Basketball pioneer Longley honoured

Tim EdmundsAlbany Advertiser
Australian basketball great Luc Longley at home in Denmark.
Camera IconAustralian basketball great Luc Longley at home in Denmark. Credit: Albany Advertiser, Mark Bennett / ABC

There is a sense of unfinished business as Luc Longley reflects on his long and distinguished basketball career.

The three-time NBA champion in the Chicago Bulls’ golden era of the 1990s is proud to call Denmark home and represent the region on this year’s Queen’s Birthday Honours List.

Longley was among 1214 honours recipients announced by Governor-General and Chancellor of the Order of Australia Sir Peter Cosgrove.

For his significant service to basketball as a player, coach and administrator, Longley was yesterday appointed a Member of the Order of Australia.

But his basketball career is far from finished as he helps guide the Boomers towards an elusive Olympic medal as an assistant coach as they prepare for the World Cup in China, which starts in August, and the 2020 Tokyo Olympics.

“I’ve been to four Olympics — three as a player and one as a coach — and there was a fifth I should have gone to when I was injured. We have come fourth every time, bar one,” he said yesterday.

“Boomers basketball has never got a medal, so what keeps me busy and at it is getting that elusive medal we have never got and I feel we have got a squad that can deliver that and a coaching staff that can deliver that.

“Now we just have to get on the court and do it, which is exciting.”

As a player, Longley stepped into a new world as the first Australian to play in the NBA when he was drafted by the Minnesota Timberwolves in 1991 before joining the Bulls.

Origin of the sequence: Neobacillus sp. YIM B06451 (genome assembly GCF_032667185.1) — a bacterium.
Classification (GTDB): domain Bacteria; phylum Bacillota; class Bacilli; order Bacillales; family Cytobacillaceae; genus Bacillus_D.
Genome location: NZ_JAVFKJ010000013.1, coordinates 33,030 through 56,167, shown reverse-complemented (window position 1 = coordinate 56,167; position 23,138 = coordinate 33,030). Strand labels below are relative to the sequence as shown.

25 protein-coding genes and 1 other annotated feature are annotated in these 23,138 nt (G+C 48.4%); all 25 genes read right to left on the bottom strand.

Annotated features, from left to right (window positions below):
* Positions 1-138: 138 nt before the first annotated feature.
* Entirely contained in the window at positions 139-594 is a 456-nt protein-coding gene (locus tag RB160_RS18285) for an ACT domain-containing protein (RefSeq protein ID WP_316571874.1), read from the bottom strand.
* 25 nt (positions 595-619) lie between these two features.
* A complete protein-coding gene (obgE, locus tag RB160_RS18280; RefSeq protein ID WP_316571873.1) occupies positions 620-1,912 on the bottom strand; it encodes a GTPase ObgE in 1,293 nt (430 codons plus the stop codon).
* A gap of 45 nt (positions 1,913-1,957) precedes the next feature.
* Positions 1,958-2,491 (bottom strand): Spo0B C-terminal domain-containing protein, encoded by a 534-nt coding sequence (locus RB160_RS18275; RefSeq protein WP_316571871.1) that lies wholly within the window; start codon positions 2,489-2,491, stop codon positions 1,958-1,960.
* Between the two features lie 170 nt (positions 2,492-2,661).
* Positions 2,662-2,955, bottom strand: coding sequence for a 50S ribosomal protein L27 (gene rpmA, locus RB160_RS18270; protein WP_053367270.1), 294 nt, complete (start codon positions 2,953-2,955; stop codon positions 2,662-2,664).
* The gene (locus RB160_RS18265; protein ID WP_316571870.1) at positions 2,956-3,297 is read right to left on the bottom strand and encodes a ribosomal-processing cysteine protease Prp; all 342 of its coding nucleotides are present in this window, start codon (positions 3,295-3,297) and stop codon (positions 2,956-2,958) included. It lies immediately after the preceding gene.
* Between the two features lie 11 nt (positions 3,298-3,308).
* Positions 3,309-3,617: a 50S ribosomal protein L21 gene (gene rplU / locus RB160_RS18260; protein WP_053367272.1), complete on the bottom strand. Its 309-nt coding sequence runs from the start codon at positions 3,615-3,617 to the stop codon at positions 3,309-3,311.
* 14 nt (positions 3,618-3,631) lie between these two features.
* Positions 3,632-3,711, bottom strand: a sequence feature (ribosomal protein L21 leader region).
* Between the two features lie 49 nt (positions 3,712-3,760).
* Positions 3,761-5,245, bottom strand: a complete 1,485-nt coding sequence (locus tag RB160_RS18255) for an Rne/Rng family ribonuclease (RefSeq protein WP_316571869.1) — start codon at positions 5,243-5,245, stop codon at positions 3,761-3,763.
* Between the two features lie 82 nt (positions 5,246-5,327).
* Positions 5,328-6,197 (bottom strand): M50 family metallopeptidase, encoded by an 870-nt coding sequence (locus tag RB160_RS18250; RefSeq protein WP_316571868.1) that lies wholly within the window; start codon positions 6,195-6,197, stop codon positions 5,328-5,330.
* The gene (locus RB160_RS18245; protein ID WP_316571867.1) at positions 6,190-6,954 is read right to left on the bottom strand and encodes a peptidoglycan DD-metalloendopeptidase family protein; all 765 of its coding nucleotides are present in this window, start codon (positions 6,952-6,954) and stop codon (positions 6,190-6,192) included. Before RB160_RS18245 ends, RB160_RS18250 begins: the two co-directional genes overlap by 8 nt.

On reflection, Longley said basketball was “really simple and fun”, playing in the dominant Bulls era alongside the great Michael Jordan, which saw him earn three NBA championships in his five seasons.

A Boomers assistant for seven years, the 50-year-old said he “stumbled” into coaching but it continued to be rewarding mentoring Australia’s best.

“It’s been a long time since I’ve been on the basketball court and I’ve done a lot of things since then, so it’s nice at 50 years old to be recognised for all the basketball work I’ve done,” Longley said. “I feel very proud of it. I suppose I’m happy for my mother and father and children most of all. It’s the sort of thing mothers and fathers are proud of. I think they will be really stoked.”

Longley has lived in Denmark with wife Anna Gare for the past five years.

He said being on the road with the national basketball side made his quiet life in the coastal tourist town even more special.

“It was already special but having that work and home balance has been good,” he said.

“I bought this place as a bit of a sanctuary when I was playing in the NBA and it’s been that for me ever since.”

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